aut  the automaton to simulate. 
twa_graph_ptr spot::reduce_direct_cosim_sba  (  const const_twa_graph_ptr &  aut  ) 
#include <spot/twaalgos/simulation.hh>
Attempt to reduce the automaton by reverse simulation.
Reverse the automaton, compute the simulation and reduce it in the same way as reduce_direct_sim().
There is no need to call scc_filter() before as it is always applied to remove dead and unreacheable states.
aut  the automaton to simulate. 
twa_graph_ptr spot::reduce_direct_sim  (  const const_twa_graph_ptr &  aut  ) 
#include <spot/twaalgos/simulation.hh>
Attempt to reduce the automaton by direct simulation.
Compute direct simulation for all states using [12], then reduce the automaton.
There is no need to call scc_filter() before as it is always applied to remove dead and unreacheable states.
aut  the automaton to simulate. 
twa_graph_ptr spot::reduce_direct_sim_sba  (  const const_twa_graph_ptr &  aut  ) 
#include <spot/twaalgos/simulation.hh>
Attempt to reduce the automaton by direct simulation.
Compute direct simulation for all states using [12], then reduce the automaton.
There is no need to call scc_filter() before as it is always applied to remove dead and unreacheable states.
aut  the automaton to simulate. 
twa_graph_ptr spot::reduce_iterated  (  const const_twa_graph_ptr &  aut  ) 
#include <spot/twaalgos/simulation.hh>
Iterate reduce_direct_sim() and reduce_direct_cosim().
Runs reduce_direct_sim() and reduce_direct_cosim() in a loop, until the automaton does not change size (states and transitions).
There is no need to call scc_filter() before as it is always applied to remove dead and unreacheable states.
aut  the automaton to simulate. 
twa_graph_ptr spot::reduce_iterated_sba  (  const const_twa_graph_ptr &  aut  ) 
#include <spot/twaalgos/simulation.hh>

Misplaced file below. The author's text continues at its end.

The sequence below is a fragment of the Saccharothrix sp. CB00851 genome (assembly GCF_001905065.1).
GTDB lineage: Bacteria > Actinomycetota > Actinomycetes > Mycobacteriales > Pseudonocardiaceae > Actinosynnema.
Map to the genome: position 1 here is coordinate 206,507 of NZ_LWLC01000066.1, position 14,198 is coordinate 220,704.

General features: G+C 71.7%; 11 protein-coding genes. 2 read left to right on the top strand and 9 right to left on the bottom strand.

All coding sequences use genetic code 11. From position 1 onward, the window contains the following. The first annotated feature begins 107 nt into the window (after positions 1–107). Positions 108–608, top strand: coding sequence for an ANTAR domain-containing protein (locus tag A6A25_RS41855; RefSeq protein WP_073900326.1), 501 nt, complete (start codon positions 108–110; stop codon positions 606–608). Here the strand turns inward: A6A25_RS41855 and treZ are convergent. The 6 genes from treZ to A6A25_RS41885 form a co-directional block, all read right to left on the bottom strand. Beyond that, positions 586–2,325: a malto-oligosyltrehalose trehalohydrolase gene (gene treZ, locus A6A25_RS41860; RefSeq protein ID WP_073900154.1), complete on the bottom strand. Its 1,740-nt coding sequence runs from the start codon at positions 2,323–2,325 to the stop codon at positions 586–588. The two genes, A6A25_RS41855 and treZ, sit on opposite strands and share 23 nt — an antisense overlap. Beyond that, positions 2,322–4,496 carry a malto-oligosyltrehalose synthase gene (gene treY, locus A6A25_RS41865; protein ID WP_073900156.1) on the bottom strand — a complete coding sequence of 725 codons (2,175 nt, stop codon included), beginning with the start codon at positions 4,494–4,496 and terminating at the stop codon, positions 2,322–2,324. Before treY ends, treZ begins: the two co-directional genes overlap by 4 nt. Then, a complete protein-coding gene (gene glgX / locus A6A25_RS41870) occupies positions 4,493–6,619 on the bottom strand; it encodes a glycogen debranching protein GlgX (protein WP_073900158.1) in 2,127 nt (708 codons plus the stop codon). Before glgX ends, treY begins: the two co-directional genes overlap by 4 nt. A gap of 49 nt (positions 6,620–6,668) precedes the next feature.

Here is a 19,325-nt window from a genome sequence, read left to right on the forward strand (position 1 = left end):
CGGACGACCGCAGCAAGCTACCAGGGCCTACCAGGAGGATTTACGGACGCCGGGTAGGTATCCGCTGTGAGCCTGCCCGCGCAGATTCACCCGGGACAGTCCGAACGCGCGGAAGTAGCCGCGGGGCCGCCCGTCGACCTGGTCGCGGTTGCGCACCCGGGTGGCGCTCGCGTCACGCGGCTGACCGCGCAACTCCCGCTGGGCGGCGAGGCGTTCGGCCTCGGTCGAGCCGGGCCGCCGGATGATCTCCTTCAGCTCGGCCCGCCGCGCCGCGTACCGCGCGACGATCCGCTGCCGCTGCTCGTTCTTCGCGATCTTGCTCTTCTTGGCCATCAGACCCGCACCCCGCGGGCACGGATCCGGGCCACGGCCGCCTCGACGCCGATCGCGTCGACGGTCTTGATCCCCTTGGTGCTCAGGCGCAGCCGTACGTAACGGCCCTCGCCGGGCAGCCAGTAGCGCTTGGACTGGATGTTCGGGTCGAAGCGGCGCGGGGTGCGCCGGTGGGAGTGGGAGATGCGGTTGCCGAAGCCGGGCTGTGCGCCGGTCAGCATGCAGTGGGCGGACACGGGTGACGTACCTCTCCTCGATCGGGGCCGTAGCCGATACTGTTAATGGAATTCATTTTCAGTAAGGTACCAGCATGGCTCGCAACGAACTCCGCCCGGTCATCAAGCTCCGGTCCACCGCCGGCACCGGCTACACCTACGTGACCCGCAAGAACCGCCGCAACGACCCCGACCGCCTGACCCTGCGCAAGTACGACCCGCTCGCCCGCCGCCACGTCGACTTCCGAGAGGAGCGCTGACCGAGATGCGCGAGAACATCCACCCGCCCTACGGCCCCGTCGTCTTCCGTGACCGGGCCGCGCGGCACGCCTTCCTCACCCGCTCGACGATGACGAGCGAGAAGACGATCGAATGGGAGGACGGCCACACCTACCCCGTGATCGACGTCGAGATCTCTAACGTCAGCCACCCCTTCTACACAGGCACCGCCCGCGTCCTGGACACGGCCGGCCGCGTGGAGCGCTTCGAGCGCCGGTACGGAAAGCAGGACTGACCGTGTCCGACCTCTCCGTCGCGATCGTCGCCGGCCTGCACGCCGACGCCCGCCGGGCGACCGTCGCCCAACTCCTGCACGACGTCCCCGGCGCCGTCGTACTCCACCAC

Iterate reduce_direct_sim() and reduce_direct_cosim().
Runs reduce_direct_sim() and reduce_direct_cosim() in a loop, until the automaton does not change size (states and transitions).
There is no need to call scc_filter() before as it is always applied to remove dead and unreacheable states.
aut  the automaton to simulate. 
twa_graph_ptr spot::simulation  (  const const_twa_graph_ptr &  automaton, 
int  trans_pruning = 1 

) 
#include <spot/twaalgos/simulation.hh>
Attempt to reduce the automaton by direct simulation.
When the suffixes (letter and acceptance conditions) reachable from one state are included in the suffixes seen by another one, the former state can be merged into the latter. The algorithm is described in [1] .
Our reconstruction of the quotient automaton based on this suffixinclusion relation will also improve determinism thanks to a kind of transitionpruning.
We recommend to call scc_filter() to first simplify the automaton that should be reduced by simulation.
Reducing an automaton by simulation does not change the number of acceptance conditions. In some rare cases (1 out of more than 500 in our benchmark), the reduced automaton will use more acceptance conditions than necessary, and running scc_filter() again afterwards will remove these superfluous conditions.
The resulting automaton has a named property "simulatedstates", that is a vector mapping each state of the input to a state of the output. Note that some input states may be mapped to 1, as a byproduct of transition prunning.
automaton  the automaton to simulate. 
trans_pruning  Transition pruning requires a quadratic number of BDD implication checks between all equivalence classes, so it can be costly on large automata. If trans_pruning is set to a nonnegative integer, only (nondeterministic) automata with more states than trans_pruning will be simplified.